I disagree with her interpretation but her reading the film in its political and historical context was welcome. She and the Christian Science Monitor‘s Peter Rainer (who wrote of the film, “What I find troubling and infuriating is that by turning the hunt for bin Laden, however expertly, into a glorified police procedural, [director Kathryn] Bigelow neutralizes the most controversial and charged aspects of this story”) were a minority, however.

Perhaps the solution would be for mainstream media outlets to regularly open up their cultural criticism to an even wider range of voices. One media contemporary cliché is the irrelevance of the professional cultural critic in a landscape of Amazon and IMDB review amateurs and brilliant but unpaid film bloggers. If, as it appears, everyone is indeed a film critic now, we should hear from more of them.

PHOTO: Director and producer of the movie Kathryn Bigelow waves at the premiere of “Zero Dark Thirty”at the Dolby theatre in Hollywood, California December 10, 2012. REUTERS/Mario Anzuoni


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There is a lot wrong with this movie. It is such an important event it is probably hard to cover it all accurately. In my opinion, they elevated the contributions of the Maya character because they wanted a woman in the roll and nothing more. It was for politically correct Hollywood nonsense. This acting director of the CIA was so bothered by the way the investigation was portrayed, that he had to write a response.

In the film, Jessica Chastain plays a CIA operative, Maya, who is integral in locating the terror mastermind in Pakistan.“The filmmakers attributed the actions of our entire Agency — and the broader Intelligence Community — to just a few individuals,” Morell said. ”This may make for more compelling entertainment, but it does not reflect the facts. The success of the May 1st 2011 operation was a team effort — and a very large team at that.

Posted by Jayhawker98 | Report as abusive

This shows part of the big problem of the flood of frictional violence. It makes weak minds think of it as a solution to something or the capacity and willingness to do it as positive. Al of wich cause real violence to happen.

The second part is misinformation about what happens becomes the common viewpoint of all those who do not take the time to check. But dealing with war and other violence and violent people is an election issue and a political issue.

Fictional presentation of violence should be banned. The non-fiction of it must be know as all parts of the real world we have to deal with.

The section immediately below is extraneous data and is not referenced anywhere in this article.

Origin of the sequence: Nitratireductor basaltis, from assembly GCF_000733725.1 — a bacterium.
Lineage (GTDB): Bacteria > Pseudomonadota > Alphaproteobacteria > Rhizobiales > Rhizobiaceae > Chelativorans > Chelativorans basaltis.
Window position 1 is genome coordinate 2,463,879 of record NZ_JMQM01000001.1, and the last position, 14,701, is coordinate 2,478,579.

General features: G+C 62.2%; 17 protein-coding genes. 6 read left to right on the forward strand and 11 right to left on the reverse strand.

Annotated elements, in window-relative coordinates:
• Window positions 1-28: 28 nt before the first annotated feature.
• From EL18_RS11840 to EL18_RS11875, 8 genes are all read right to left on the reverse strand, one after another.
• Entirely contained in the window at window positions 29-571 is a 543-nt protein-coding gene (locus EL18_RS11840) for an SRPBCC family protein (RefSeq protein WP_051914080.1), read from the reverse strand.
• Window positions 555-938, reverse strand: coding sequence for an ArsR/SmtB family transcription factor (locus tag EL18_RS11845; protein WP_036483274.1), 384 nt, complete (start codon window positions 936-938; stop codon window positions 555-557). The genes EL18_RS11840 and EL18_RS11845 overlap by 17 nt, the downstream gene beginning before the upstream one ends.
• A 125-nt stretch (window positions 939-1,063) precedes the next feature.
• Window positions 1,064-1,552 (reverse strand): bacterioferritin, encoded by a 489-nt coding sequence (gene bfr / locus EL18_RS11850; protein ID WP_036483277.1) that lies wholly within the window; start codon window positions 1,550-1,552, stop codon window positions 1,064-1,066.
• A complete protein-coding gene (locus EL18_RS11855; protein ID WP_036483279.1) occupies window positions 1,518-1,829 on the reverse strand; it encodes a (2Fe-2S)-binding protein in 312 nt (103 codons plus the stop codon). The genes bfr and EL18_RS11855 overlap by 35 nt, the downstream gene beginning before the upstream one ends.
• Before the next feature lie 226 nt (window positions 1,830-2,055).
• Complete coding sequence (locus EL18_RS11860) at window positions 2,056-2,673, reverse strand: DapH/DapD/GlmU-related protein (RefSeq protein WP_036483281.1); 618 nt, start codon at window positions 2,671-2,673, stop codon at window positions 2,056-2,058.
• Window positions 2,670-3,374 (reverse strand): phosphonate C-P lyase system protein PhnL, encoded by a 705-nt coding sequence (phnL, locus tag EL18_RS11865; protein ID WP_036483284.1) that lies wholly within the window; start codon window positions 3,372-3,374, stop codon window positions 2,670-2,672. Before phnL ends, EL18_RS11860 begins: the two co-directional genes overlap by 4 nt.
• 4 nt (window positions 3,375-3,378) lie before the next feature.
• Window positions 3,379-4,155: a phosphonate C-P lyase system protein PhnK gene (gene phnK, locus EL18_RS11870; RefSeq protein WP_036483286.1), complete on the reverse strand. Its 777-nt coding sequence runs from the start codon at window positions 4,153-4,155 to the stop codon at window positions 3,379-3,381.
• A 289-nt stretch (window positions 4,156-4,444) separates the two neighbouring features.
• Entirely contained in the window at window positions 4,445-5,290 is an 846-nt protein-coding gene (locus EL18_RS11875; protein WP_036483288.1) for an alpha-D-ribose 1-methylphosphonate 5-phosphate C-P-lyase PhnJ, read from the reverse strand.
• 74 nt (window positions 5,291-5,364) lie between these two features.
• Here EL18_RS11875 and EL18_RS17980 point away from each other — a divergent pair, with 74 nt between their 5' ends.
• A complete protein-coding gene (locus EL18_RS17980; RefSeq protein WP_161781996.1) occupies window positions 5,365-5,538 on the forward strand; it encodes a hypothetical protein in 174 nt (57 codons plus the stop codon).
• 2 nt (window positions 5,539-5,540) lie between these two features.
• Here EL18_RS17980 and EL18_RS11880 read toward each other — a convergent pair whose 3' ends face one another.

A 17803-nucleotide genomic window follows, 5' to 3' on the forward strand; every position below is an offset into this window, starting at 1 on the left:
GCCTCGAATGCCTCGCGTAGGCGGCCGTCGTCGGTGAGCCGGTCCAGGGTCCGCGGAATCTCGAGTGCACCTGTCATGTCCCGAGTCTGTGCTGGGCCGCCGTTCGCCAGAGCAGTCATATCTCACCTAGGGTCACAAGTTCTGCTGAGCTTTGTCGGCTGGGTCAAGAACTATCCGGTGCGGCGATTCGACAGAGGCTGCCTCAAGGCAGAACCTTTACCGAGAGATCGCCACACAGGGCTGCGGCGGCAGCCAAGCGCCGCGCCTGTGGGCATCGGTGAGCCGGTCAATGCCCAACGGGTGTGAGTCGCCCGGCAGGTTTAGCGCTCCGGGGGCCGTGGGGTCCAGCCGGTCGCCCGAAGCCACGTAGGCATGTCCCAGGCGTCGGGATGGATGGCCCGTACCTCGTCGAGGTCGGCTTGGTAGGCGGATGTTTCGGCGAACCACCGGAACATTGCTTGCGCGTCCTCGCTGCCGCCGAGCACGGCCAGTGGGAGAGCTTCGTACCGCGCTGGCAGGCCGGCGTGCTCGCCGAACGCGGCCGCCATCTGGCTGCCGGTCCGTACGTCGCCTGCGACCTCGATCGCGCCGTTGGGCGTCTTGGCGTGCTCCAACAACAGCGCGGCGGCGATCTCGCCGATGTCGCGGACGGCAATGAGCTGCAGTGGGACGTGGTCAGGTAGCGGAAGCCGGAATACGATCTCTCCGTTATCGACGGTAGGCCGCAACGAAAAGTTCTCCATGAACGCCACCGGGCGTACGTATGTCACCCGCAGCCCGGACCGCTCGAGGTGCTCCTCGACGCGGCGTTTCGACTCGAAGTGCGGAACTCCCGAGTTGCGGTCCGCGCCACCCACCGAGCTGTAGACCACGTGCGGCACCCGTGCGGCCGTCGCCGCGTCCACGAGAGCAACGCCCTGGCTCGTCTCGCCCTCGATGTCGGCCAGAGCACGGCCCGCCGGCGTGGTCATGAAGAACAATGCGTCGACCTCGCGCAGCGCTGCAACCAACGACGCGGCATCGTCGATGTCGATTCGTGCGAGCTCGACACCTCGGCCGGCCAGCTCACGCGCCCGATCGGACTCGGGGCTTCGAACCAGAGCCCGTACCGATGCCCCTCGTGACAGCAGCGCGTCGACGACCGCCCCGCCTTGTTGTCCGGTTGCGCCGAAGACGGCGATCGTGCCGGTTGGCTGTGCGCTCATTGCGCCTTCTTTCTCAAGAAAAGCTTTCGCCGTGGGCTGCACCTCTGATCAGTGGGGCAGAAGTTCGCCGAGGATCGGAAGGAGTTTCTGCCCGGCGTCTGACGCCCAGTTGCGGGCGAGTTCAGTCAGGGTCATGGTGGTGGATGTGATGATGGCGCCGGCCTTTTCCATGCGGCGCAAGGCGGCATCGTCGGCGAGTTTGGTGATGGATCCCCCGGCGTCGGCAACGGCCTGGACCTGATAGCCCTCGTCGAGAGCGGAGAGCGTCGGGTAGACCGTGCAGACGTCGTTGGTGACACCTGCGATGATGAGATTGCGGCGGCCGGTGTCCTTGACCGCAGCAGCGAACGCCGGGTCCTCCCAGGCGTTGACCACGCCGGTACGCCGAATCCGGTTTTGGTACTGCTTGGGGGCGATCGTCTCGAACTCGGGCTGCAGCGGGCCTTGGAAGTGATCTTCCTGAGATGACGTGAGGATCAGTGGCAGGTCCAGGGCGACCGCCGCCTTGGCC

Posted by Samrch | Report as abusive

I think the problem here is lack of nuance. These days everything seems to be black and white. Why can’t we acknowledge a well thought out work of art, while critiquing its political aspects. Culture and morality are intrinsically linked and not in a linear fashion. One can be excellent in one and deficient in the other. Maybe if mainstream media wasn’t obsessed with boiling movies down into a simple thumbs up or thumbs down, but rather using them as launching boards for more nuanced discussion we would have less controversy and more learning.

Posted by agsocrates | Report as abusive

Horrible and imaginary justification for abominable violence. To dream up and portray to life the fallacy that
torture was proven effective in a historical context shows a complete lack ethics, morality, and humanity. Shock violence and controversy for viewership and $ are more and more the go-to Hollywood MO.

Posted by ConstFundie | Report as abusive

I haven’t seen the film. It is clear enough from the trailers that it completely abandons any notion of truth.
Apparently knowledgeable Senators from both ends of the political spectrum agree.

“…Senators Dianne Feinstein, John McCain and Carl Levin wrote a letter of complaint to the film’s distributor, Sony Pictures, calling the movie “grossly inaccurate and misleading in its suggestion that torture resulted in information” that led to the raid that killed Osama bin Laden.”

Unfortunately too many voters cannot distinguish truth from fiction and often prefer the fiction. This contributes significantly to our extreme partisanship.

I recommend that you spend your movie dollars on “Lincoln” instead.

Posted by QuietThinker | Report as abusive

So happy that this trash pro-torture CIA-funded propaganda film was humiliated at the Oscars.
Thanks for this article.

Posted by AlDorman | Report as abusive

Snip: The New York Times‘ Manohla Dargis…came to the conclusion that the film’s scenes of torture were justified. “However unprovable the effectiveness of these interrogations, they did take place,” she wrote. “To omit them from ‘Zero Dark Thirty’ would have been a reprehensible act of moral cowardice.”

This quote from Dargis exemplifies everything that’s wrong with her rather useless criticism: like most mainstream reviewers, she fails to grasp that filmmakers who depict barbaric acts need to have a point of view that differentiates between what is being shown to us versus what the filmmakers actually think about the act (in this case, torture) being recreated on-screen. This principle applies to filming any kind of bad behavior. Are the moviemakers getting their kicks from the horror or are they condemning or questioning it in some way? Bigelow and Boal depicted acts of torture and apparently did so in a manner to indicate their endorsement of these techniques — a fine point lost on Dargis and the herd.

Posted by NPThompson | Report as abusive